In early June 2012 Plaintiff's former Senior Benefits Analyst position was posted on, a job-advertising website, and was filled on July 15, 2012. Plaintiff's female successor did not have the experience or certifications that Plaintiff did, and was paid $9,000.00 more than what Plaintiff had been paid. (Compl. ¶ ¶ 48, 49). By August 6, 2012, [1] " due to the discrimination, hostile work environment, and retaliation," Plaintiff's work conditions had become " intolerable" and she submitted her resignation. ( Id. ¶ 50).

Howard terminated Jones for cause in November 2012. ( Id. ¶ 51). In December 2012, Plaintiff learned that her former Senior Benefits Analyst position had been posted. Plaintiff submitted an application and received an interview. ( Id. ¶ 52). One week after her interview she learned the position had been filled by Jackson, the man whose employee number appeared on the questionable paystubs. Jackson, who was not as qualified as Plaintiff, and had not served in that position before, was paid $14,000.00 more per year than Plaintiff. ( Id. ¶ 53).

Plaintiff filed a Charge of Discrimination with the EEOC on November 28, 2012, which she supplemented on April 5, 2013. (Compl. ¶ 8). The EEOC issued a Notice of Right to Sue on June 27, 2013, supplemented with a second Notice (in response to the supplemental charge) on September 17, 2013. Plaintiff filed this lawsuit on September 25, 2013.

The lawsuit asserts five claims under federal and local law. Count I asserts a claim for wrongful discharge in violation of public policy. Counts II and III assert gender discrimination in violation of Title VII (against Howard University only) and the D.C. Human Rights Act (" DCHRA" ), respectively. Plaintiff asserts a violation of the Equal Pay Act (Count IV) and a claim for retaliation in violation of Title VII (Count V), both against Howard only. Jones and Howard each moved to dismiss the complaint.[2]


A Rule 12(b)(6) motion tests the legal sufficiency of a complaint. Browning v. Clinton, 292 F.3d 235, 242, 352 U.S.App.D.C. 4 (D.C. Cir. 2002). " To survive a motion to dismiss, a complaint must contain sufficient factual matter, accepted as true, to state a claim to relief that is plausible on its face." Ashcroft v. Iqbal, 556 U.S. 662, 678, 129 S.Ct. 1937, 173 L.Ed.2d 868 (2009) (internal quotation marks and citation omitted). " The plausibility standard is not akin to a 'probability requirement,' but it asks for more than a sheer possibility that a defendant has acted unlawfully." Id. (citation omitted). Although a plaintiff may survive a Rule 12(b)(6) motion even where " recovery is very remote and unlikely[,]" the facts alleged in the complaint " must be enough to raise a right to relief above the speculative level[.]" Bell A. Corp. v. Twombly, 550 U.S. 544, 555--56, 127 S.Ct. 1955, 167 L.Ed.2d 929 (2007) (internal quotation marks and citation omitted). Moreover, a pleading must offer more than " labels and conclusions" or a " formulaic recitation of the elements of a cause of action[.]" Iqbal, 556 U.S. at 678 (quoting Twombly, 550 U.S. at 555). If the facts as alleged, which must be taken as true, fail to establish that a plaintiff has stated a claim upon which relief can be granted, the Rule 12(b)(6) motion must be granted. See, e.g., Am. Chemistry Council, Inc. v. United States HHS., 922 F.Supp.2d 56, 61 (D.D.C. 2013). In testing the complaint's sufficiency, a court may " consider only the facts alleged in the complaint, any documents either attached to or incorporated in the complaint and matters of which [the Court] may take judicial notice." E.E.O.C. v. St. Francis Xavier Parochial Sch., 117 F.3d 621, 624, 326 U.S.App.D.C. 67 (D.C. Cir. 1997).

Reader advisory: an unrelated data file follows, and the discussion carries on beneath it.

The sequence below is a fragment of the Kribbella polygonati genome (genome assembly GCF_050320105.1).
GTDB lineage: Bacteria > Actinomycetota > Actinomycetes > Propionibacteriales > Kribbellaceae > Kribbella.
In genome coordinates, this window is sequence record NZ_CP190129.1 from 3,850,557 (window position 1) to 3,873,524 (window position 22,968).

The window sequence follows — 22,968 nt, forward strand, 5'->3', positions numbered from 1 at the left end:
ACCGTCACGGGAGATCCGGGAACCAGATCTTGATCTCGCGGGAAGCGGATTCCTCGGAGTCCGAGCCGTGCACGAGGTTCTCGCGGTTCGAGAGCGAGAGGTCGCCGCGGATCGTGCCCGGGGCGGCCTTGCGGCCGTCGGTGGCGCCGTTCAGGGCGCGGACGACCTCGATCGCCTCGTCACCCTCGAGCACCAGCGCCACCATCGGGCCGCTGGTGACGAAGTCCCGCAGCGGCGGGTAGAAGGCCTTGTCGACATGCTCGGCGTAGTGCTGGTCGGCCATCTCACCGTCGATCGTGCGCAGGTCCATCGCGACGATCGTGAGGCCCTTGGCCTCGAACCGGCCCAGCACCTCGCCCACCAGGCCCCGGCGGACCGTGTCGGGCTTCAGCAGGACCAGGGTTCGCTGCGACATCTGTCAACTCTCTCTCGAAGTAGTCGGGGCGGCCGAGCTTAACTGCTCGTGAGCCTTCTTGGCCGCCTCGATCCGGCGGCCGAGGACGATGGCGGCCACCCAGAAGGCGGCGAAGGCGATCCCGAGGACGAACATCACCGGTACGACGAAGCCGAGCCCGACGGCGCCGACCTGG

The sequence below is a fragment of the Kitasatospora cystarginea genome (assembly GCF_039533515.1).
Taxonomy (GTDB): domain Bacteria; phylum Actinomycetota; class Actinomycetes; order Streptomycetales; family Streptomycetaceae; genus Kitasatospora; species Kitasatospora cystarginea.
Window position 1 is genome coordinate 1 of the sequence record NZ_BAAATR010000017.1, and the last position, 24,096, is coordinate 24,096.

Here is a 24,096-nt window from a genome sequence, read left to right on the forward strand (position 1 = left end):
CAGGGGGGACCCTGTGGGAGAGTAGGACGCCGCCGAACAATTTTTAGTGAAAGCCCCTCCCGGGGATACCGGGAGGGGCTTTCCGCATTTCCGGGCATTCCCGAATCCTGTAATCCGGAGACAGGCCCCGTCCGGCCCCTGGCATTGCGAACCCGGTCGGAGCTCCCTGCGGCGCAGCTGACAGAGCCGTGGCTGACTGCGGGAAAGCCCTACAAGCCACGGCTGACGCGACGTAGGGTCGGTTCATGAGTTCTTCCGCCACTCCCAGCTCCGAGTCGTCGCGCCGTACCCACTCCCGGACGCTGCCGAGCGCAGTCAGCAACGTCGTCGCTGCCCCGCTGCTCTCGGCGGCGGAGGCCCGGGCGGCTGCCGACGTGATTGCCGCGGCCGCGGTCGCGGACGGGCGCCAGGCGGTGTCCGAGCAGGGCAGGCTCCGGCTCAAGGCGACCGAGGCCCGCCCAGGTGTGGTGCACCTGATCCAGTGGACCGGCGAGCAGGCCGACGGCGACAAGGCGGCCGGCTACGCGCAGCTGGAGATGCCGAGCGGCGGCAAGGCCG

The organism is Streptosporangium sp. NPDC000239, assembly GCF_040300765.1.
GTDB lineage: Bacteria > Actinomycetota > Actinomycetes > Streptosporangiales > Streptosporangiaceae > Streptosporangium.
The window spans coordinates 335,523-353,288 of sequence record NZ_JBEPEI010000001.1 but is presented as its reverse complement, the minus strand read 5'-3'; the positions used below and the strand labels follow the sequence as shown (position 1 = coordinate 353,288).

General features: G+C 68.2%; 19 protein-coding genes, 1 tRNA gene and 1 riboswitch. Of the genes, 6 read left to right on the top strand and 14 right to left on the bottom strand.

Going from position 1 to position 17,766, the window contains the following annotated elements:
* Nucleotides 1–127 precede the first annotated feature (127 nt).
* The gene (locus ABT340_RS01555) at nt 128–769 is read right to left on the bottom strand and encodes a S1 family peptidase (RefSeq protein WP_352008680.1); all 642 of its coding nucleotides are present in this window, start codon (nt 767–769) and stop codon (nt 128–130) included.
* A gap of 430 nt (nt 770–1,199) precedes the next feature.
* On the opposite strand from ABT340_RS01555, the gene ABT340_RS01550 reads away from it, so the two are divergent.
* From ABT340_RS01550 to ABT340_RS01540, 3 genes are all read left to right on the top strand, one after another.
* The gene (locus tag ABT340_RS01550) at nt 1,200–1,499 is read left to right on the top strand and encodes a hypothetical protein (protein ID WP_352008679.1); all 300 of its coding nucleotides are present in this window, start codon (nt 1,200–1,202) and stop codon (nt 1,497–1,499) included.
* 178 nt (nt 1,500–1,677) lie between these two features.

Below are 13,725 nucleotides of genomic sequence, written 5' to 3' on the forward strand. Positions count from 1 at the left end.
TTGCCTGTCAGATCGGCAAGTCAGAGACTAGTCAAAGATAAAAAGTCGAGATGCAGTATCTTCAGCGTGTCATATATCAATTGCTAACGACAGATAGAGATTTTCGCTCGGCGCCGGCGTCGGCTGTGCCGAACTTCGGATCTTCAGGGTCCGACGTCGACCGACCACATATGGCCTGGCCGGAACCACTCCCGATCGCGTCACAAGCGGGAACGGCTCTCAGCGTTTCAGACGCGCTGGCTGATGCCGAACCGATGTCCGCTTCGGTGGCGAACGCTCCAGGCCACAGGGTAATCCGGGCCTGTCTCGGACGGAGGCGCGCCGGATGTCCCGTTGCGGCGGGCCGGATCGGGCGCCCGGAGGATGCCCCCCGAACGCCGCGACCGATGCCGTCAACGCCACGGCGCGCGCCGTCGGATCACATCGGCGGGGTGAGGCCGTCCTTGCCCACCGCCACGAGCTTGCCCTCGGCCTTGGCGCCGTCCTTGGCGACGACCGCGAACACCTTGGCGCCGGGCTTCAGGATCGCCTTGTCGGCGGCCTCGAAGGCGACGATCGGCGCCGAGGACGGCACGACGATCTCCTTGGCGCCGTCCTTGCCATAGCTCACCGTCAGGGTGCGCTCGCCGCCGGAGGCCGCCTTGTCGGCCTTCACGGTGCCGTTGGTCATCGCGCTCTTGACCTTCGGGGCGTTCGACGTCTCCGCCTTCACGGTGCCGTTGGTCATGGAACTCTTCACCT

Leave to amend a complaint should be given " freely" " when justice so requires." Fed.R.Civ.P. 15(a)(2). The Supreme Court has instructed that leave should be allowed absent a showing of " undue delay, bad faith or dilatory motive on the part of the movant, repeated failure to cure deficiencies by amendments previously allowed, undue prejudice to the opposing party...[or] futility." Foman v. Davis, 371 U.S. 178, 182, 83 S.Ct. 227, 9 L.Ed.2d 222 (1962). The decision on a motion for leave to amend is within the Court's discretion. Firestone v. Firestone, 76 F.3d 1205, 1208, 316 U.S.App.D.C. 152 (D.C. Cir. 1996). Where delay arising from amendment will prejudice defendant or is a deliberate delay tactic, denial of leave to amend is appropriate. Appalachian Voices v. Chu, 262 F.R.D. 24, 27-28 (D.D.C. 2009).


a. Counts I -- III: Wrongful Discharge in Violation of Public Policy, Title VII and D.C. Human Rights Act

The tort of wrongful discharge in violation of public policy is a limited exception to the general rule in the District of Columbia that an at-will employee may be discharged " at any time and for any reason, or for no reason at all." Adams v. George W. Cochran & Co., 597 A.2d 28, 30, 34 (D.C. 1991).[3] Though the cause of action was initially limited only to discharge for refusal to violate the law, the D.C. Court of Appeals affirmed in Carl v. Children's Hosp., 702 A.2d 159, 160 (D.C. 1997) that the exception was subject to further expansion. Carl was a part-time nurse at Children's Hospital who alleged she had been terminated after she advocated before the D.C. Council for patients' rights in support of a position contrary to her employer's interests. Id. Carl asserted that her discharge was in contravention of several public policies of the District, specifically: